That slowly started turning around in 2010, when after getting my first “real” job I was able to buy a legitimate gaming PC. The double hitter of StarCraft II: Wings of Liberty and Civilization V then kicked off what’s turned out to be a surprising turnaround for the platform. It’s not any one thing either, as a whole host of different factors have combined to give the PC a new life for me. They include:
- Some great “big budget” exclusives like the aforementioned StarCraft II and Civilization V, along with Diablo III, which are all endlessly playable games that make use of the PC’s strengths.
- After years of bad ports, PC versions of multiplatform games like The Witcher 2: Assassins of Kings, Battlefield 3 and Far Cry 3 are now regularly surpassing their console counterparts.
- Near universal controller on PC (I’ll always be a controller guy).
- Day one digital downloads for literally everything. Sony is doing much better at this recently, but Microsoft is strangely content to ignore this on the Xbox 360.
- The growing “small games” movement (be it indie or otherwise) has shone brightest on the PC recently, where developers don’t have to fight strict console certification processes. Games like To the Moon, FTL: Faster Than Light and Hotline Miami may have never happened on consoles, and prominent figures such as Jonathan Blow and Phil Fish have had many well documented issues with putting their games out on those platforms.
- Finally, and perhaps most importantly, PC gaming is cheaper than ever. Digital pricing is often cheaper than retail to begin with, and regular sales (primarily through Steam) are simply incredible; the rate at which games dip below $20 makes buying any game at $60 feel antiquated. The upfront investment for a PC is still higher than consoles (though that’s also cheaper than ever), but I believe PC gaming is currently cheaper in the long run due to digital pricing and sales. Not to mention that you don’t have to pay for any online services to get the most out of your games; here’s looking at you Xbox Live Gold.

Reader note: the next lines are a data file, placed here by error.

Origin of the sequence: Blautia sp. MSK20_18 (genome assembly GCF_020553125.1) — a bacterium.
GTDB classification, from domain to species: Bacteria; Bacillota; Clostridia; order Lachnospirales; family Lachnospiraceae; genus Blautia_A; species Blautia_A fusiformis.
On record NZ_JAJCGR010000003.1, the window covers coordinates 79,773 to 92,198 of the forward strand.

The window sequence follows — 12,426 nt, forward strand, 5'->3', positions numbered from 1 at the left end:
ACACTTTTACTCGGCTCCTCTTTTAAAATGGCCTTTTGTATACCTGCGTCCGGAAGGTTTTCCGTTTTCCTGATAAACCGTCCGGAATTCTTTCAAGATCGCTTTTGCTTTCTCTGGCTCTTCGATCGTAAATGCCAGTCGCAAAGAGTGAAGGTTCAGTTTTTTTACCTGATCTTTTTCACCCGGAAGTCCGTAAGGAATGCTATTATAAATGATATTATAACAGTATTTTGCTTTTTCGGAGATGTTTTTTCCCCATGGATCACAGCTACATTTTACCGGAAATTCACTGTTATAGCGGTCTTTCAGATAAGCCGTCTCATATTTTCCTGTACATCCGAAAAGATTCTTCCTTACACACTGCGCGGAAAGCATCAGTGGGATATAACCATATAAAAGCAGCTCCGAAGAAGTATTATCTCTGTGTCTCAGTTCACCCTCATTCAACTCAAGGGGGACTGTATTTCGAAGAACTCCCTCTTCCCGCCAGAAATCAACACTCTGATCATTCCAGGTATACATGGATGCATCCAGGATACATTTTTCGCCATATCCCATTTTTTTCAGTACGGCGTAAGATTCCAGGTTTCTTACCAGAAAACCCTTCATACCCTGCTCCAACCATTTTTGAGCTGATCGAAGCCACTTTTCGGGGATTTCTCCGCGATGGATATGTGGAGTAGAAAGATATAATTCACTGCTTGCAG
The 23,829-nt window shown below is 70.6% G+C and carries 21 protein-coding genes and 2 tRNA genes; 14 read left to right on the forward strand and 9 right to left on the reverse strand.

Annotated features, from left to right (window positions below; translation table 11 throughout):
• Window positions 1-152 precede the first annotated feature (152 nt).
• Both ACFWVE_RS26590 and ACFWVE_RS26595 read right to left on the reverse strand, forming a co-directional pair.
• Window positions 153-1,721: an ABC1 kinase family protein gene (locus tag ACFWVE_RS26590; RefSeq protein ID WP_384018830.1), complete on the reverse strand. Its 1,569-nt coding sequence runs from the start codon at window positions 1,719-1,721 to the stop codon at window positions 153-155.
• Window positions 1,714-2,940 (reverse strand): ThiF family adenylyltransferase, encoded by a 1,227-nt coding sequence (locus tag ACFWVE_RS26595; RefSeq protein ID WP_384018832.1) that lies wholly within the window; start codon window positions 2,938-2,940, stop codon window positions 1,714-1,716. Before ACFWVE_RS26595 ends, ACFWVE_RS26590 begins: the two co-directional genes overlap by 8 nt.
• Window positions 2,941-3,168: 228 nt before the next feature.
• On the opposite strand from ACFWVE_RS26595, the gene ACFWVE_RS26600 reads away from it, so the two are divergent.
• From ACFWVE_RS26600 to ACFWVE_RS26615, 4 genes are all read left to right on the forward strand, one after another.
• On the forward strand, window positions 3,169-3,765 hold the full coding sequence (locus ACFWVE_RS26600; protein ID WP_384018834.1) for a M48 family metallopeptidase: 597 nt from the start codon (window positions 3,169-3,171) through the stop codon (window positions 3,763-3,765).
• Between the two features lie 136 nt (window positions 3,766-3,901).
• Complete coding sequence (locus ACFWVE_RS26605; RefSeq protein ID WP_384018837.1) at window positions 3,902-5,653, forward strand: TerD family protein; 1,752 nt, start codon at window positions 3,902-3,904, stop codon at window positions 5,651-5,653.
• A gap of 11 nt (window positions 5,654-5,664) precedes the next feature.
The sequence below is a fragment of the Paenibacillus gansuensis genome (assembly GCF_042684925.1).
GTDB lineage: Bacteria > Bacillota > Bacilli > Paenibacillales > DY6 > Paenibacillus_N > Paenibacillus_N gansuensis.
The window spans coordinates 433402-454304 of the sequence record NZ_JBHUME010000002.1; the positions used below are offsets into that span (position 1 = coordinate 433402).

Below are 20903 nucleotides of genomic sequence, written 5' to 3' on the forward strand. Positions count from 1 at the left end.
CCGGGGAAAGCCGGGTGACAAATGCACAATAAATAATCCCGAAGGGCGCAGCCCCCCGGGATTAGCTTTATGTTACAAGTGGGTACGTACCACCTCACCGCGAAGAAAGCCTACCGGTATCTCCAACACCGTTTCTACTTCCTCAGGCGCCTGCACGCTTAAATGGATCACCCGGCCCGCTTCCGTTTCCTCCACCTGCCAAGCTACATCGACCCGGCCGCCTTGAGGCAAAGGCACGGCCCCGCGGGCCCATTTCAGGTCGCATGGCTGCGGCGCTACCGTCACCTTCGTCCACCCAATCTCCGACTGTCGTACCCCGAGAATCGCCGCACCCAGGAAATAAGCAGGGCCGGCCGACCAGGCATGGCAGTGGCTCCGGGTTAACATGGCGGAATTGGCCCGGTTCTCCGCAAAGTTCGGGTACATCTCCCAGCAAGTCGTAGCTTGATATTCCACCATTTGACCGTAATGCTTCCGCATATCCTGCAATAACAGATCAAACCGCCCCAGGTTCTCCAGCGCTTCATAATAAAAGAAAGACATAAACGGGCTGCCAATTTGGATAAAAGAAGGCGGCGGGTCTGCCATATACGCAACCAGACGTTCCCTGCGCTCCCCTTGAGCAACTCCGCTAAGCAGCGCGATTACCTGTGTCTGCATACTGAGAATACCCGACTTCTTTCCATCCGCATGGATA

Those last three points are the biggest ones for me, and are the areas where the consoles have the most catching up to do. The PC has proven to be a highly adaptable and varied platform over the past few years, and the way you can now get tons of quality content on the cheap, from both big and small developers, be it retail or digital, is the way of the future. It’s likely that the consoles are lagging behind due to their protracted cycle, and it’s completely possible that they will catch up and I will switch right back to them once the next generation begins in earnest. But for the time being the PC is the way forward, and for the first time in my life it’s my platform of choice.